At least Dr Mirkin has had the grace to admit that he was wrong. RICE reduces inflammation, but interferes with healing.
I am pretty certain that exactly the same thing will happen with ‘inflammation’ in CVD. I can state this with relative confidence, because the most powerful anti-inflammatory agent known to man are steroids/corticosteroids. Corticosteroids e.g. prednisolone, or hydrocortisone are potent anti-inflammatory agents, they are all based on the natural stress hormone cortisol – produced in the adrenal glands. Steroids = corticosteroids = cortisol (just about).
Cushing’s disease is a disease whereby too much cortisol is produce in the adrenal glands, usually due to a small tumour that overproduces the hormone. So, if you have Cushing’s disease, you have a powerful anti-inflammatory agent coursing through your blood vessels – at all times. And what is the effect of this on CVD?
‘In patients with Cushing’s syndrome (CS) cardiovascular complications determine a mortality rate four times higher than in an age- and gender-matched population.’ http://www.ncbi.nlm.nih.gov/pubmed/15579193
The same thing happens when you prescribe steroids, for various conditions:
‘Individuals who use glucocorticoids and exhibit iatrogenic (caused by the medicine) Cushing’s syndrome should be “aggressively” targeted for early screening of cardiovascular (CV) risk factors, say researchers.
Laurence Fardet (University College London, UK) and colleagues found that individuals with iatrogenic Cushing’s syndrome who were prescribed glucocorticoids had a significantly higher incidence of CV events (including coronary heart disease, heart failure, or ischemic cerebrovascular events) than individuals prescribed glucocorticoids without iatrogenic Cushing’s syndrome, or those not prescribed glucocorticoids.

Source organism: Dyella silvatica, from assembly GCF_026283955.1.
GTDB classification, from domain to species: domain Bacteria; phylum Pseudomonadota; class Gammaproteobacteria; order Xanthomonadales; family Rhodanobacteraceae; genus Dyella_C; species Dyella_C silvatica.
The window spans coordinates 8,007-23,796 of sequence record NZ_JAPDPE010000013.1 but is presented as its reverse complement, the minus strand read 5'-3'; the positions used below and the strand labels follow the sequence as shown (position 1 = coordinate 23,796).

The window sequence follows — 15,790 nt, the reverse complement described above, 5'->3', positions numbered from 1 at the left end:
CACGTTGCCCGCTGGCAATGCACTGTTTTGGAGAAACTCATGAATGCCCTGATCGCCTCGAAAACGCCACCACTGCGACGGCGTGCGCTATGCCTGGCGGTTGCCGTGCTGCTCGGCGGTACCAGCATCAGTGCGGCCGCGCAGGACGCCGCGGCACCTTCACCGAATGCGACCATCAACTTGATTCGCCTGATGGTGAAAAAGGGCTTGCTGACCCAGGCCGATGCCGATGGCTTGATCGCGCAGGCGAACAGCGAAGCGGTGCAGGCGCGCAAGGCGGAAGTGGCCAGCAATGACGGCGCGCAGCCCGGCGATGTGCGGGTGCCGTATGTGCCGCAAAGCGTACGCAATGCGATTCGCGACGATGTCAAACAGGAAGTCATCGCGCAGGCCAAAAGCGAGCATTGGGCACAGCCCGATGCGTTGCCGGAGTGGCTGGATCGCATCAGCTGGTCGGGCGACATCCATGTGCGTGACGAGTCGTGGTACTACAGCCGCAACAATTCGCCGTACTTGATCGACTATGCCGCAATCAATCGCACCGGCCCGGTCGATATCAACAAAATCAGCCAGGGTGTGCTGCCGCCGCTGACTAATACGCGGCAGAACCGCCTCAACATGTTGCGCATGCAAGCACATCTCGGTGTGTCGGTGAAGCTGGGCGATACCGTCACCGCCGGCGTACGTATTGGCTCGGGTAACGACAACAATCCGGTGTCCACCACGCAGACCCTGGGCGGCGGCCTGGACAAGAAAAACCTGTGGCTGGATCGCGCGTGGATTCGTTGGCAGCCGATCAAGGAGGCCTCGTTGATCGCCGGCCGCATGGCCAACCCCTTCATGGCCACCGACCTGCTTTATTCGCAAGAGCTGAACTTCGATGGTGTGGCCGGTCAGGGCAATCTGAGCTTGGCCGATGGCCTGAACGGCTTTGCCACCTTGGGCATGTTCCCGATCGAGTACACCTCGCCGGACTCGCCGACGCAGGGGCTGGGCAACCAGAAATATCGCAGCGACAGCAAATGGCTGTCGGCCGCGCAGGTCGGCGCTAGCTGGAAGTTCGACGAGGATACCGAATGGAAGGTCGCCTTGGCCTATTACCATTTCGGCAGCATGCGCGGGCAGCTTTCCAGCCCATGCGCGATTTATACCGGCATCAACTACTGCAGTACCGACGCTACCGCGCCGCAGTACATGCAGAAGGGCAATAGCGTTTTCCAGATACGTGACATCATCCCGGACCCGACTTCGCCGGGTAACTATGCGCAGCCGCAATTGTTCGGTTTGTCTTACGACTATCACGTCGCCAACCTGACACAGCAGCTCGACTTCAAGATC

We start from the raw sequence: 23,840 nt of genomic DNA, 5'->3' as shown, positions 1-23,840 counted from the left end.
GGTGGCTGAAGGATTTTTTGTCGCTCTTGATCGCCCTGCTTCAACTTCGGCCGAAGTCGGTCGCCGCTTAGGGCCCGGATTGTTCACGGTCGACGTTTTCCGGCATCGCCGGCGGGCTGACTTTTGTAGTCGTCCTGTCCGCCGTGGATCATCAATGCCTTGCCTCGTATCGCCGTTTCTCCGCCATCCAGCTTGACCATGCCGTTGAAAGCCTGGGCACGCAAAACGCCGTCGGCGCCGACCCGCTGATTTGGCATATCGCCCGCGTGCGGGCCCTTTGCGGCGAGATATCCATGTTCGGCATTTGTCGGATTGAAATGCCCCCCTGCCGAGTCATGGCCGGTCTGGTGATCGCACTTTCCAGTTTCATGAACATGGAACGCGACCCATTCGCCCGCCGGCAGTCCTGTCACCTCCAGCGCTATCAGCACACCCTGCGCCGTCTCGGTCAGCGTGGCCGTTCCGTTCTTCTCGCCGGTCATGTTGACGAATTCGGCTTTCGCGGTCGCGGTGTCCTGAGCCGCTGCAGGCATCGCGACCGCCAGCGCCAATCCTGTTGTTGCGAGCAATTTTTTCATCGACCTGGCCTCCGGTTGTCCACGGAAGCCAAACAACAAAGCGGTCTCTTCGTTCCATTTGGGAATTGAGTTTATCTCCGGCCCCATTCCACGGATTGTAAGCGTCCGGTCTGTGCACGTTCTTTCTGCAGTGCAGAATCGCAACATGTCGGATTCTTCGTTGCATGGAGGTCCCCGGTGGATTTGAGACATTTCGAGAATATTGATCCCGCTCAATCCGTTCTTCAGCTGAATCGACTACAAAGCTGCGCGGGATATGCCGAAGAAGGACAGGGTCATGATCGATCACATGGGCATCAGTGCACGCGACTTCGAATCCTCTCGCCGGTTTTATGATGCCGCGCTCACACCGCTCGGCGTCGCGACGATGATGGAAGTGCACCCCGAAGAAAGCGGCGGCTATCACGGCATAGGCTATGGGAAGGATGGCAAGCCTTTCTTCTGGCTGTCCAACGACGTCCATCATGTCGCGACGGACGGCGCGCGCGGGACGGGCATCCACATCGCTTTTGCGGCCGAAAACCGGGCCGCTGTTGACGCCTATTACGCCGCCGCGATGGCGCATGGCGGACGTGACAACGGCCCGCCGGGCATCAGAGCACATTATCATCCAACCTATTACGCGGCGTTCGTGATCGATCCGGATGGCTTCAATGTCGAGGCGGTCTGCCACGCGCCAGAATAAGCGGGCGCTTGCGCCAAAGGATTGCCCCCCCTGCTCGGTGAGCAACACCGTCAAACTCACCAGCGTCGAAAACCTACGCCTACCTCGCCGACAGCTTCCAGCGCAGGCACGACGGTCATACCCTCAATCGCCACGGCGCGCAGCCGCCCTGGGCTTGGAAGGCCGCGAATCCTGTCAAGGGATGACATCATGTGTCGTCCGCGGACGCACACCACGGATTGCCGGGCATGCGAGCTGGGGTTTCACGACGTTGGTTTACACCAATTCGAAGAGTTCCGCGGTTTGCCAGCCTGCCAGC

Indeed, Cushing’s syndrome patients prescribed glucocorticoids had a CV incidence rate per 100 person-years at risk of 15.1 compared with 6.4 and 4.1 in those without Cushing’s but who were prescribed glucocorticoids and those not prescribed glucocorticoids, respectively.
Multivariate analysis revealed that iatrogenic Cushing’s patients had a 2.27-fold increased risk for coronary heart disease, a 3.77-fold increased risk for heart failure, and a 2.23-fold increased risk for ischemic cerebrovascular events.’ http://www.news-medical.net/news/20120807/Cushinge28099s-patients-must-be-screened-for-heart-disease.aspx
Proving a medical hypothesis is never that simple. However, if you believe that CVD is due to inflammation, then the world’s most potent anti-inflammatory agents ought to decrease CVD risk. Instead, it increases it by at least 400%. [Far more in some studies]
Other anti-inflammatory agents, known as Non-steroidal anti-inflammatories (NSAIDs) also greatly increase the risk of CVD. Vioxx (a potent NSAID), launched then pulled off the market, was estimated to have killed over one hundred thousand people in the US alone, from increasing CV risk.
In short, if CVD is primarily a disease of inflammation, then potent anti-inflammatory agents ought to reduce the risk. Instead they increase it massively. There is no doubt that inflammation is associated with CVD. Equally, if you measure C-reactive protein (a marker of inflammation), a high level is associated with a higher risk of CVD. However, it is not a cause, and if you try to reduce inflammation you will almost certainly increase the risk of CVD, not decrease it.
Ergo. Inflammation is sign of active CVD. That is all.